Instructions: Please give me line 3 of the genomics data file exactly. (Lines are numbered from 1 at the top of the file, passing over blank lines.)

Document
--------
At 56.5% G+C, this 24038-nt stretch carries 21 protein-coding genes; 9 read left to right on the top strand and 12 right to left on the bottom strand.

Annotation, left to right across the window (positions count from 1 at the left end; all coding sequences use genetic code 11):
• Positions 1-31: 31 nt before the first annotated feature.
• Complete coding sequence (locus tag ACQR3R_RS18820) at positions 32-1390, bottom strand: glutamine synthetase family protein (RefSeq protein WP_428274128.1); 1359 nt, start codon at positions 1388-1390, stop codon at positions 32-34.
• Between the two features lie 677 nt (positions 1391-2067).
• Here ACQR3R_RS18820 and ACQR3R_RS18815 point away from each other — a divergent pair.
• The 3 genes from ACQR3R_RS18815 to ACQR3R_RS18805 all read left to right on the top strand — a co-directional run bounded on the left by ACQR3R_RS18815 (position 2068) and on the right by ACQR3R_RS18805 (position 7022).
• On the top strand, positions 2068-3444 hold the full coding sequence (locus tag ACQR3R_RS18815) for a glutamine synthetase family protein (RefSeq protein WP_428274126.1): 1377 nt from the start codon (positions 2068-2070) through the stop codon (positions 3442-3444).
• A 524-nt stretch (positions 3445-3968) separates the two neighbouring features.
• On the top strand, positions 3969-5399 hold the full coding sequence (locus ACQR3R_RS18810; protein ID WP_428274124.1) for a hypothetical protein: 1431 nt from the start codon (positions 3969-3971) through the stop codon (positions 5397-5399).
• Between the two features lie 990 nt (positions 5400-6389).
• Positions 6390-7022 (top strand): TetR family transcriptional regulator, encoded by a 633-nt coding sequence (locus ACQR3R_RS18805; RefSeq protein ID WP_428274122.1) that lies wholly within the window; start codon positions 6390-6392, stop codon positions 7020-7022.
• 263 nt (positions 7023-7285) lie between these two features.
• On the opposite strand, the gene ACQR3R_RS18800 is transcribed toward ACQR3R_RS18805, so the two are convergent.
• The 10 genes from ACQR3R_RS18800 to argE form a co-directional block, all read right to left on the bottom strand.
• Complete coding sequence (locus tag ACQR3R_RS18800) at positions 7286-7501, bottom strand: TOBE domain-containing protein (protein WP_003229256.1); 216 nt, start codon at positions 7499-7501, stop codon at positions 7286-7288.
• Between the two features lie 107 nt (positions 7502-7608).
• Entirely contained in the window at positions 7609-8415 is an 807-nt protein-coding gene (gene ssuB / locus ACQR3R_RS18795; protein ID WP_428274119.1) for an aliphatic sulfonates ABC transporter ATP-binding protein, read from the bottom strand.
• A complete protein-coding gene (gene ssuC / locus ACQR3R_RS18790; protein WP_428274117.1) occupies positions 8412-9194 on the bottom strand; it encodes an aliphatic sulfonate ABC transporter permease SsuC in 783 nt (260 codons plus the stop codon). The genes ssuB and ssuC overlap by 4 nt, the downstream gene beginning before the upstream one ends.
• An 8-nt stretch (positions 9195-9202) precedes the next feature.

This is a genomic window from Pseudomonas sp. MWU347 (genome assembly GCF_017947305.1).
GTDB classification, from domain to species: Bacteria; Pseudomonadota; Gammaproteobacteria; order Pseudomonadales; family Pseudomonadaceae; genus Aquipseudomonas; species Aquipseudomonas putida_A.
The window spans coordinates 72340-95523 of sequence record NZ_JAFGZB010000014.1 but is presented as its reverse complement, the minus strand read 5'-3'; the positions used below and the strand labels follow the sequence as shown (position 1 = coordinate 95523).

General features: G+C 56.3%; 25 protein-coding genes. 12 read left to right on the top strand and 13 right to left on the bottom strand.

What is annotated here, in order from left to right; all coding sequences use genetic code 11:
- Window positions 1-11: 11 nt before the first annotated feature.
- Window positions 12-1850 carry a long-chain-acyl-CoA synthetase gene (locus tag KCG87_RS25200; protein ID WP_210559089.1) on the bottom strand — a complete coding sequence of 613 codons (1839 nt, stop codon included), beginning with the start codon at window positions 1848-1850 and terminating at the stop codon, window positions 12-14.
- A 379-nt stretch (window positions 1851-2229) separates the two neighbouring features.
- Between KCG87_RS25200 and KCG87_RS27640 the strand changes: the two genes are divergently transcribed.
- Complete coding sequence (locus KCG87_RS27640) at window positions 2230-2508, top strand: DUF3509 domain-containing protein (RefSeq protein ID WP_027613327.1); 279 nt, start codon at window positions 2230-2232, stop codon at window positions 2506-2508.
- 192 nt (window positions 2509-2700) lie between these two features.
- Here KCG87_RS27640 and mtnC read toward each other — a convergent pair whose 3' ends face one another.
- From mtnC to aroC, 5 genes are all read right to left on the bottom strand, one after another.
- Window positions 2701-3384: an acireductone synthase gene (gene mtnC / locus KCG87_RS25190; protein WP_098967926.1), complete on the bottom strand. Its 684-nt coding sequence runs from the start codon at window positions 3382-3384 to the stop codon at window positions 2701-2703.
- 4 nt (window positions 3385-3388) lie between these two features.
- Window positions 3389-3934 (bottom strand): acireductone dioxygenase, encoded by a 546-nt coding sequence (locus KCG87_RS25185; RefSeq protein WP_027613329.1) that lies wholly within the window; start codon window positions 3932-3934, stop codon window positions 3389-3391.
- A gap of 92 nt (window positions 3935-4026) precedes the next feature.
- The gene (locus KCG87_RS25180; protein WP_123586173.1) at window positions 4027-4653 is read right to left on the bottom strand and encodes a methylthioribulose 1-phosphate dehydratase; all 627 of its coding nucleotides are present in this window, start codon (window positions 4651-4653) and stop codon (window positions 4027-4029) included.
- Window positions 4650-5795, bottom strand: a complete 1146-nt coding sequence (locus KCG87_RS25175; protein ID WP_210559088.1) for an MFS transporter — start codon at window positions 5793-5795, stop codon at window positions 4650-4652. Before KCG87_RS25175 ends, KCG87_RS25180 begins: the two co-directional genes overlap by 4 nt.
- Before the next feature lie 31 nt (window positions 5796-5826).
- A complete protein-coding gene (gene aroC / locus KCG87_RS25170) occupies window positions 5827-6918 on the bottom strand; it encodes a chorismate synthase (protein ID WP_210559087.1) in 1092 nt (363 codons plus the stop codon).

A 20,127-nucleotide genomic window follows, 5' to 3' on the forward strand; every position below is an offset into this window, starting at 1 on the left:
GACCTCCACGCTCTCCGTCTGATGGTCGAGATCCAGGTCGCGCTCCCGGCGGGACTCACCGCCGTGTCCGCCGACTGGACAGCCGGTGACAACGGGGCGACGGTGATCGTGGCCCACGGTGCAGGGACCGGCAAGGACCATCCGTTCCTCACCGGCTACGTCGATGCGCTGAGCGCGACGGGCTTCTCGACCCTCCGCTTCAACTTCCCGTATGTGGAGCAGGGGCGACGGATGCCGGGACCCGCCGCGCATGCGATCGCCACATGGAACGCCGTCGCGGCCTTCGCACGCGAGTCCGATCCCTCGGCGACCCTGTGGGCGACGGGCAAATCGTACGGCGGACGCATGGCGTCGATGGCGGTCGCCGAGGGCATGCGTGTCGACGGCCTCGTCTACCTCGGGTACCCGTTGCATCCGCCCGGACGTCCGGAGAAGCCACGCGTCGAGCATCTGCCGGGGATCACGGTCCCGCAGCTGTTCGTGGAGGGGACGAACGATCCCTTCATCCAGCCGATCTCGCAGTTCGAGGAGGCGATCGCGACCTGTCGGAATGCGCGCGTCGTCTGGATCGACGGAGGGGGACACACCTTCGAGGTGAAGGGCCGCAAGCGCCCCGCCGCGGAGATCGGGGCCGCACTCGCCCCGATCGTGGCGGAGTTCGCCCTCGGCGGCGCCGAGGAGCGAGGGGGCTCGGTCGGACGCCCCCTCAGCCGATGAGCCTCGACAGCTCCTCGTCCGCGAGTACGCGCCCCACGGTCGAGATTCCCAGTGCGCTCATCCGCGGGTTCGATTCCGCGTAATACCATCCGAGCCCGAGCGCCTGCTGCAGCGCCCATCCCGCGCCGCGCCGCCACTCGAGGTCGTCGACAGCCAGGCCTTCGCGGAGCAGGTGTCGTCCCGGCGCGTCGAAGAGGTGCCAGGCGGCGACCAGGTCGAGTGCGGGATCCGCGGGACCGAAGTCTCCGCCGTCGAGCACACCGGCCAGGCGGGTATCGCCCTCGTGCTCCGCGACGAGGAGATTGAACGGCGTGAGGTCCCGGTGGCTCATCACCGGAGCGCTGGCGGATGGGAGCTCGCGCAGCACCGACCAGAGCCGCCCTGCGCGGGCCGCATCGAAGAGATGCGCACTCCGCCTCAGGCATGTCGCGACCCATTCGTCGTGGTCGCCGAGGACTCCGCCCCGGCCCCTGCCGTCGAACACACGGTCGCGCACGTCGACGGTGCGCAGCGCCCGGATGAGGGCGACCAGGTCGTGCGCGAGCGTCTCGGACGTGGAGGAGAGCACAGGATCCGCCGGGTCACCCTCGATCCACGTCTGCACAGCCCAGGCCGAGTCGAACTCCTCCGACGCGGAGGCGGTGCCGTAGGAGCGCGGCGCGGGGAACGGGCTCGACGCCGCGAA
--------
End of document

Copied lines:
• Positions 1-31: 31 nt before the first annotated feature.